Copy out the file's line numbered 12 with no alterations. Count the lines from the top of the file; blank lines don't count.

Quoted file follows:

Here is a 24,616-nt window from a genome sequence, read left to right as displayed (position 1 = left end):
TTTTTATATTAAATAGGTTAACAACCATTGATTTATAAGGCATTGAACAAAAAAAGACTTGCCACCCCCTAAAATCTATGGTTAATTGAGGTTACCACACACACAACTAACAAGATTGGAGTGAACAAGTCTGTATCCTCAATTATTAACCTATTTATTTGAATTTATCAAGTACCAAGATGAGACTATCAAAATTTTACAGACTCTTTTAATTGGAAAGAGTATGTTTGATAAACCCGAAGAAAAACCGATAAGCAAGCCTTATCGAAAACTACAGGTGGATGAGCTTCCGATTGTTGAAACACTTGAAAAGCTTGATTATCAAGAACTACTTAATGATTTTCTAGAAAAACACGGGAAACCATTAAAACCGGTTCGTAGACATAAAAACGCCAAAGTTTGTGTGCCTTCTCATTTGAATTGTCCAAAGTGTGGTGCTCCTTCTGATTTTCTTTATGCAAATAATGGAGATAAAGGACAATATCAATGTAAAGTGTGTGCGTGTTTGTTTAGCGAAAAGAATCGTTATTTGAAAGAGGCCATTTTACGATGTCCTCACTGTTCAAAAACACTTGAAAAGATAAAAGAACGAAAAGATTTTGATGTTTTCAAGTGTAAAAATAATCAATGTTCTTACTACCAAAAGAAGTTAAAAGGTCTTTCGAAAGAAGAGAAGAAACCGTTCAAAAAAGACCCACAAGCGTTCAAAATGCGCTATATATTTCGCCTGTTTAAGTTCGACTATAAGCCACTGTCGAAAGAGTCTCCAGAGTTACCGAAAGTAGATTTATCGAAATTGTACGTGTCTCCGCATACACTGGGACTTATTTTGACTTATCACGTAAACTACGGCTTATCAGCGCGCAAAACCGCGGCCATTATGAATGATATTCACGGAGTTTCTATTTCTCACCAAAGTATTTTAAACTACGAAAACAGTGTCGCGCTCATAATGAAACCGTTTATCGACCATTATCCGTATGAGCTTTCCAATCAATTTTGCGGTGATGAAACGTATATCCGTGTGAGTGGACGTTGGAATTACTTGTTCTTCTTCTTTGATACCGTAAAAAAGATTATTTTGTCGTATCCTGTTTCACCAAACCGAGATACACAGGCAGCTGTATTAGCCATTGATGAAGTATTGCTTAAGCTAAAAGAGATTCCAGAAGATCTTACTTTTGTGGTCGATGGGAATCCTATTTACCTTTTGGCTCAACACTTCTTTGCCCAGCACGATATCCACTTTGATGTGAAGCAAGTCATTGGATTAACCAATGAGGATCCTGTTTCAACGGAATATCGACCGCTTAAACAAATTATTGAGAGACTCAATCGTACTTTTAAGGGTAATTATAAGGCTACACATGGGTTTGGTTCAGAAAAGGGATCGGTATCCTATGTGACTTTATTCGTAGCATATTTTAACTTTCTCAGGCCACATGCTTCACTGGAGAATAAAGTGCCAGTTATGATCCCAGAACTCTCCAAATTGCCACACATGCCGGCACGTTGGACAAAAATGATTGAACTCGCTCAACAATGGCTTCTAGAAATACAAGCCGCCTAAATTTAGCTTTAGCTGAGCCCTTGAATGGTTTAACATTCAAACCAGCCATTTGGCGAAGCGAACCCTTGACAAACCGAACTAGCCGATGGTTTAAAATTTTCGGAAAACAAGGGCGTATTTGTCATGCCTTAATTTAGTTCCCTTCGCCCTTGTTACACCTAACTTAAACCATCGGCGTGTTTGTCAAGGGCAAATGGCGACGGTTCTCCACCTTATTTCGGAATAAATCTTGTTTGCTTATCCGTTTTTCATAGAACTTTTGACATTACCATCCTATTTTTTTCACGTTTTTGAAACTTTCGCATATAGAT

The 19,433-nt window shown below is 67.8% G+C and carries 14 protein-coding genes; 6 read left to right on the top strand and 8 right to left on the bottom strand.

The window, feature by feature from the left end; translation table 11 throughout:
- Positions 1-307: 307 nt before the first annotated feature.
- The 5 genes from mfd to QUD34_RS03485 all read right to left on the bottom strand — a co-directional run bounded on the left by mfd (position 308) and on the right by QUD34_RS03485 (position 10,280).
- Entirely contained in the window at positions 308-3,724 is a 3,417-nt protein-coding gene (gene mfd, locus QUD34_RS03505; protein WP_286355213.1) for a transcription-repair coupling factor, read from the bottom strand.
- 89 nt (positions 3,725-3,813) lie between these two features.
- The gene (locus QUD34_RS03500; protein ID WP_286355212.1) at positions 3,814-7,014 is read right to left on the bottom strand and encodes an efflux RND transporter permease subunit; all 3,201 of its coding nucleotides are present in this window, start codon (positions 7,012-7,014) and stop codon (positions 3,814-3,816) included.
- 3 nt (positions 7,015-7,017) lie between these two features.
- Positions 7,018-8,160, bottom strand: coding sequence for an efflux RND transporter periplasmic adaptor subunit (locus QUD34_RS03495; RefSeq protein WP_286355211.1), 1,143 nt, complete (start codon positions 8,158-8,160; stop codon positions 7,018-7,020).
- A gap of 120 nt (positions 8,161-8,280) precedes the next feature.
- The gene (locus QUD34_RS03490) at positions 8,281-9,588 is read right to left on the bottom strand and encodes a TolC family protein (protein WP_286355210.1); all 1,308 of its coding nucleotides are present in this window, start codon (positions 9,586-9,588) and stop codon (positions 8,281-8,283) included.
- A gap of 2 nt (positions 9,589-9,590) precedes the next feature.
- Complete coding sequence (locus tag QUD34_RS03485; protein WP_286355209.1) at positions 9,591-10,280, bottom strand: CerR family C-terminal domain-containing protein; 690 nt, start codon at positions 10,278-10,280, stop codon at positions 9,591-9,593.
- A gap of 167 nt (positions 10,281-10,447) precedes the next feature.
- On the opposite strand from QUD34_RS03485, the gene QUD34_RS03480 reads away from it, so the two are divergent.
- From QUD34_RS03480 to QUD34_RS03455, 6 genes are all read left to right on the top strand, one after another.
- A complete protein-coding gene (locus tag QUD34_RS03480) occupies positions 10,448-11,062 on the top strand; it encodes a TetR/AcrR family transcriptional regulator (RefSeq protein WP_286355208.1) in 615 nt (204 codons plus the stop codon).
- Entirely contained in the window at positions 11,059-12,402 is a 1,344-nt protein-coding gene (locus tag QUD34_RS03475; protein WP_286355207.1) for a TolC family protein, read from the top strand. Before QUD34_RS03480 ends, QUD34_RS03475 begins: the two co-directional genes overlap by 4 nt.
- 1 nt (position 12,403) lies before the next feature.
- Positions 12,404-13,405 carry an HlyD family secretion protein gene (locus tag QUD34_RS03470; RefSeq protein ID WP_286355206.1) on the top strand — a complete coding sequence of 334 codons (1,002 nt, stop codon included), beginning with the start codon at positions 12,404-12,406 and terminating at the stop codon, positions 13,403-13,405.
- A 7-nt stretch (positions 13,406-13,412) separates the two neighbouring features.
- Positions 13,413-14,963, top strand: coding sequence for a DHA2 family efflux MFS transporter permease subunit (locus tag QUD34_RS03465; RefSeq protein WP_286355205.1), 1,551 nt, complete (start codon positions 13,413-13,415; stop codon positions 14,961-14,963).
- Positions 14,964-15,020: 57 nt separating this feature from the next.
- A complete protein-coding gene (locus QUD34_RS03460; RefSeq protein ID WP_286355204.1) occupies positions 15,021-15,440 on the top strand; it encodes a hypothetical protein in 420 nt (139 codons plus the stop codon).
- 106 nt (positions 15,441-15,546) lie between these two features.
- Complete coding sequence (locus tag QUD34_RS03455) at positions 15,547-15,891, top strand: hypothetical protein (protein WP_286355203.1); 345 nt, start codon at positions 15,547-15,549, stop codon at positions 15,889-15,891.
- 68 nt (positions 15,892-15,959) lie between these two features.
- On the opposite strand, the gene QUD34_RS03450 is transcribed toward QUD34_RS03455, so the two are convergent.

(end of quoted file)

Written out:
- A gap of 120 nt (positions 8,161-8,280) precedes the next feature.